“Maggie’s Plan”

Has a Comic Twist

3 popcorns

By Michael S. Goldberger

Special to the Observer

Because it is very New York, sophisticated, intelligent, witty, provocative and well written, I think Woody Allen would like director Rebecca Miller’s “Maggie’s Plan”… just in case he’s reading. It is of course about love among the scholarly and introspective, the whys and wherefores therein, with a smart meditation on that emotion as life’s essentially indefinable motivator. Though Miller, who wrote the screenplay with Karen Rinaldi, doesn’t add to anything Mr. Shakespeare has already apprised us of, she gives it a good, seriocomic rummage.

Meet Maggie, the sweet, unassuming administrator at The New School in quiet, innocent and hopeful search of her destiny. Skillfully portrayed by Greta Gerwig, she’s a real lambie pie and easy to quickly embrace as our heroine. Thus, when she meets Ethan Hawke’s John Harding, the wolfish bad boy of esoteric contemplations whose anthropological specialty will chidingly elude us for the length of the movie, hope springs eternal. It’s gabbed throughout the halls of academia that he’s in a horrific marriage with a notably evil genius. Perhaps Maggie can rescue him.

Along its pensively studious way, the story wends its way through the intricacies, foibles and uncertainties of higher thought, and asks which alleys of ambition those so gifted should explore. Specifically, John, who’s made a bit of a name for himself in scholarly nonfiction, longs to complete a novel he’s begun. After all, that’s where the real fame resides, not to mention the big money. So we figure Cupid has a hand in it when Maggie offers to read the recently completed first chapter. She loves it, and he loves the adulation. He’s spurred to continue.

By this time we’ve visited the cold, antiseptic home John inhabits with his two brainy kids and Georgette, a celebrated prof at Columbia played by Julianne Moore. While Moore’s Danish accent isn’t as zealous as Meryl Streep’s in “Out of Africa” (1985), you can call the egocentric’s inflections humorously correct. She is ruthlessly critical, but probably accurate. Hurtfully implied in her every diatribe is the fact that she is the breadwinner. It’s as if she’s fashioned this picture only to please Dostoevsky’s theory that every unhappy family is unhappy in its own way.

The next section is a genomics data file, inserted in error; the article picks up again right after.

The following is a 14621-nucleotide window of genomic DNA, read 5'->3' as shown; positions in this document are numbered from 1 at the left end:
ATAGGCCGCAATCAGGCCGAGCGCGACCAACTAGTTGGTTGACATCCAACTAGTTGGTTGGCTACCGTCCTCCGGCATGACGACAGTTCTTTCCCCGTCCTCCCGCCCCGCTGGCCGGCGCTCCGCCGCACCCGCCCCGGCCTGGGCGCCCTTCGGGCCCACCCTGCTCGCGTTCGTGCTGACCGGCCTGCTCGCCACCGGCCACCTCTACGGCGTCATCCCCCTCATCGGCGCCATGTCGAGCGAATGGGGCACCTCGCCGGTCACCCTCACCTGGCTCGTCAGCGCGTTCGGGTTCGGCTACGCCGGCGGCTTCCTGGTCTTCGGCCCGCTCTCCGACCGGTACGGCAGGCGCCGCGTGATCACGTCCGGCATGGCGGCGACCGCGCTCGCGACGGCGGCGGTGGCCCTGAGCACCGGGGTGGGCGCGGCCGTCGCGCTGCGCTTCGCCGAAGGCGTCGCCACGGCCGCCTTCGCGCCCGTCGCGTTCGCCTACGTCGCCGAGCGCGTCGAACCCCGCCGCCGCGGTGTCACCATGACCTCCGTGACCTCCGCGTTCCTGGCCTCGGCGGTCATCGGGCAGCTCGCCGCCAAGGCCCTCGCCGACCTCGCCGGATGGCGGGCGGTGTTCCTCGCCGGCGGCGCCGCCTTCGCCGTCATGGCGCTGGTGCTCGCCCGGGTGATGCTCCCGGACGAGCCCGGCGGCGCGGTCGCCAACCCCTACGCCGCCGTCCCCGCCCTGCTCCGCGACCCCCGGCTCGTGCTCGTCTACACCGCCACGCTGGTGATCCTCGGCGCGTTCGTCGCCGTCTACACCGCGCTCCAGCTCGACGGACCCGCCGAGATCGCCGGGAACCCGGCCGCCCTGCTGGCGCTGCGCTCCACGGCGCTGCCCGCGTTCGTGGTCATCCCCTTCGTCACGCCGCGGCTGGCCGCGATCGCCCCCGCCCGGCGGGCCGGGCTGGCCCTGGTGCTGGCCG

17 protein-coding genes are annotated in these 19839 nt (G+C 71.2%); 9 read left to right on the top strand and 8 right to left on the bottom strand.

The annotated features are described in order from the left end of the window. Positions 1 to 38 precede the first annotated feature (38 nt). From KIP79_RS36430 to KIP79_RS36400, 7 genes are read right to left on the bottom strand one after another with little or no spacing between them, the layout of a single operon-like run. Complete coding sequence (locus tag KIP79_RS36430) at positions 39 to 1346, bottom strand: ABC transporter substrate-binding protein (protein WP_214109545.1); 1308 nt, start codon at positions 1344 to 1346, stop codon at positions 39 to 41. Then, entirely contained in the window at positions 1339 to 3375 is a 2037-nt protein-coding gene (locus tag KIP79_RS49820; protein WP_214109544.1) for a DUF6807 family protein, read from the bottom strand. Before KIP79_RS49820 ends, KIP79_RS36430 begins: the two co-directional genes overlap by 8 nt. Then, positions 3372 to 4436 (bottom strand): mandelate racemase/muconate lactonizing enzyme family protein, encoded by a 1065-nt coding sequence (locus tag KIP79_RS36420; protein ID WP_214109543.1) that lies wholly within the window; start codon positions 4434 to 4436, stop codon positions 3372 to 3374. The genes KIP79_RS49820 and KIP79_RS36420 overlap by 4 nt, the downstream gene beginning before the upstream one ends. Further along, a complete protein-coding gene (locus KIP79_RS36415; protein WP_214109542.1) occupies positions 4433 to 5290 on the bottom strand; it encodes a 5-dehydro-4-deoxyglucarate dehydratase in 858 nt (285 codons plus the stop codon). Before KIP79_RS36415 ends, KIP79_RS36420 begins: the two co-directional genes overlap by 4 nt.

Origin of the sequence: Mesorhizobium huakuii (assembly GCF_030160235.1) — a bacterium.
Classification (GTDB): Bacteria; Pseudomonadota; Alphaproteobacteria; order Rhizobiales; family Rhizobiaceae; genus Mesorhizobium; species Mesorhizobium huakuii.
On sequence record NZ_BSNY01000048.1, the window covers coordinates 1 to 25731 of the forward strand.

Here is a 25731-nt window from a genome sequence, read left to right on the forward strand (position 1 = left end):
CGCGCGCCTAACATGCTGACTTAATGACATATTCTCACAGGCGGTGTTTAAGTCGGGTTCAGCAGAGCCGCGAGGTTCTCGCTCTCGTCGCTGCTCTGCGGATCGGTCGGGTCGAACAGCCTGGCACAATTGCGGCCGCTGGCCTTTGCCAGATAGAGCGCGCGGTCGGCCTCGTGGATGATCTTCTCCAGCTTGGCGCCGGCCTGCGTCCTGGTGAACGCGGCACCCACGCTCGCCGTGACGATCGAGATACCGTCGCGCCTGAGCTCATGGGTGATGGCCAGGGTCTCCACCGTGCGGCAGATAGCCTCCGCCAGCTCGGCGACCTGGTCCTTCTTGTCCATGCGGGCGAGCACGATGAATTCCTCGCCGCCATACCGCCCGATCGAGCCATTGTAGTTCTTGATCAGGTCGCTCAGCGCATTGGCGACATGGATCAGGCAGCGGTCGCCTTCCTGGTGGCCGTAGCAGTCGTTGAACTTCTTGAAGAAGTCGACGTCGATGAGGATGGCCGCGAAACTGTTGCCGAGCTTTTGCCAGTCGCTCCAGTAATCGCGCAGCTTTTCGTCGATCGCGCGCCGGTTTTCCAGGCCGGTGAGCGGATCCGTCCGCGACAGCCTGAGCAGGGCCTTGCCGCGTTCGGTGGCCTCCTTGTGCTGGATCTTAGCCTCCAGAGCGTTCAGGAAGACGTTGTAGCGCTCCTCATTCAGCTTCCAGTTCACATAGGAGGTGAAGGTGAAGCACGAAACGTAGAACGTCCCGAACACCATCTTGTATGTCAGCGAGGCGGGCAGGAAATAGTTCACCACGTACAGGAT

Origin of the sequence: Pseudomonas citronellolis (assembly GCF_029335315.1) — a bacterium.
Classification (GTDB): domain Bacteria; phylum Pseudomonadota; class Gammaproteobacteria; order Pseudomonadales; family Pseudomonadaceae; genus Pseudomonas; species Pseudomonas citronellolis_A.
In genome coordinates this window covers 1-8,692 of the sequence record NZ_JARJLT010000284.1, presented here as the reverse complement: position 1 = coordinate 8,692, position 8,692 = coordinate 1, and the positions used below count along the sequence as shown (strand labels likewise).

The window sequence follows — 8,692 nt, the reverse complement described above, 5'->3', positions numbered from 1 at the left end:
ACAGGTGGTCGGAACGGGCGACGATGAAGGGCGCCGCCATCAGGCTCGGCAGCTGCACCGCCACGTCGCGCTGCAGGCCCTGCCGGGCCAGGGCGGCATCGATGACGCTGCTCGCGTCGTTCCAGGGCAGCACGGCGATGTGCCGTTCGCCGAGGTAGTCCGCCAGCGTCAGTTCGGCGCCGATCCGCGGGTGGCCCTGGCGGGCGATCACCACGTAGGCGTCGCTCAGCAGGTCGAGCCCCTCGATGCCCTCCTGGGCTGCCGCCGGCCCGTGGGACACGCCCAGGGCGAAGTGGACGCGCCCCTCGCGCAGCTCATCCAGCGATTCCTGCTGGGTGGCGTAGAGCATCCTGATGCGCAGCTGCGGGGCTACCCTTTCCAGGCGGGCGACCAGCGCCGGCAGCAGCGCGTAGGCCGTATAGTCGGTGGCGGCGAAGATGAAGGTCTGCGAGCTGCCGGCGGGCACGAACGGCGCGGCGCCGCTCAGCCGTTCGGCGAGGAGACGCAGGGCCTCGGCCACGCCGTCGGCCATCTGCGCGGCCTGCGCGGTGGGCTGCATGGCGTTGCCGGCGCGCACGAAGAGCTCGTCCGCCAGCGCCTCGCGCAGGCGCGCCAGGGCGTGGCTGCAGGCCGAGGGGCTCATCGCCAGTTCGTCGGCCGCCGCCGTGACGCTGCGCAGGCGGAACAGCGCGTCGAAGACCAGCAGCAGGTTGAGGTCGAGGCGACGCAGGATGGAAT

We don’t like her. Hence, while opposed to swaying from our stance on the sanctity of the family unit, but also acknowledging that all is fair in love and war, we can’t help but offer our dispensation. On with the affair! The extramarital bond grows with every new chapter of John’s presumptive novel that Maggie inevitably adores. But while unsurprised at the upshot, we will ultimately be treated to a turn of events that entertainingly steers the saga clear of the predictable.

Savvy scribing, which may or may not have anything to do with the fact that the auteur is playwright Arthur Miller’s daughter, provides an intriguingly sly lesson about judging a book by its cover. It’s an egalitarian look at human dynamics. Not giving too much away, suffice it to note that following the push comes to shove aspect of the tale, wherein personalities and traits have now become more developed, we are shown the inherent relativity of conflict.


The suggested thesis is that there’s a little bit of oppressor in every victim and vice versa, and enough passive-aggressive disorder upon the land to keep us Homo sapiens flummoxed at least until our next major evolution. It’s all amusingly cerebral, and touches upon a whole host of ancillary topics certain to nourish those receptive minds who’ve waywardly spent far too much time among super heroes, scary monsters and cacophonous accumulations of special effects. Decidedly art-house, it’s the sort of film that unapologetically welcomes conjecture.

Afforded this atmosphere to flex her acting chops, Gerwig as the new Alice in the Wonderland that is modern New York is a sweet marshmallow of a gal, even if her titular scheme reveals another side to her. Likewise, Julianne Moore employs a thespic instrument that has allowed her to transition rewardingly from mysterious vamp to character actor without forfeiting that sexy allure. And Hawke as John Harding fashions a contemporary take on that classically pompous scholar who believes his very being is a gift to the world.

Fine supporting performances are contributed by Bill Hader and Maya Rudolph as Maggie’s married friends. Sounding boards to her qualms, they’re vital to the spirit of the fable as it comically sifts through the curiosities of human behavior. Not bothering to search for anything less than the meaning of life, the movie’s polite conceit proposes that the discovery thereof is synonymous with happiness, or at least it is among the oh so intelligent and cosmopolitan. But whether its eccentric twist is harebrained or sensible, seeing “Maggie’s Plan” is a good idea.

“Maggie’s Plan,” rated R, is a Sony Pictures Classics release directed by Rebecca Miller and stars Greta Gerwig, Ethan Hawke and Julianne Moore. Running time: 98 minutes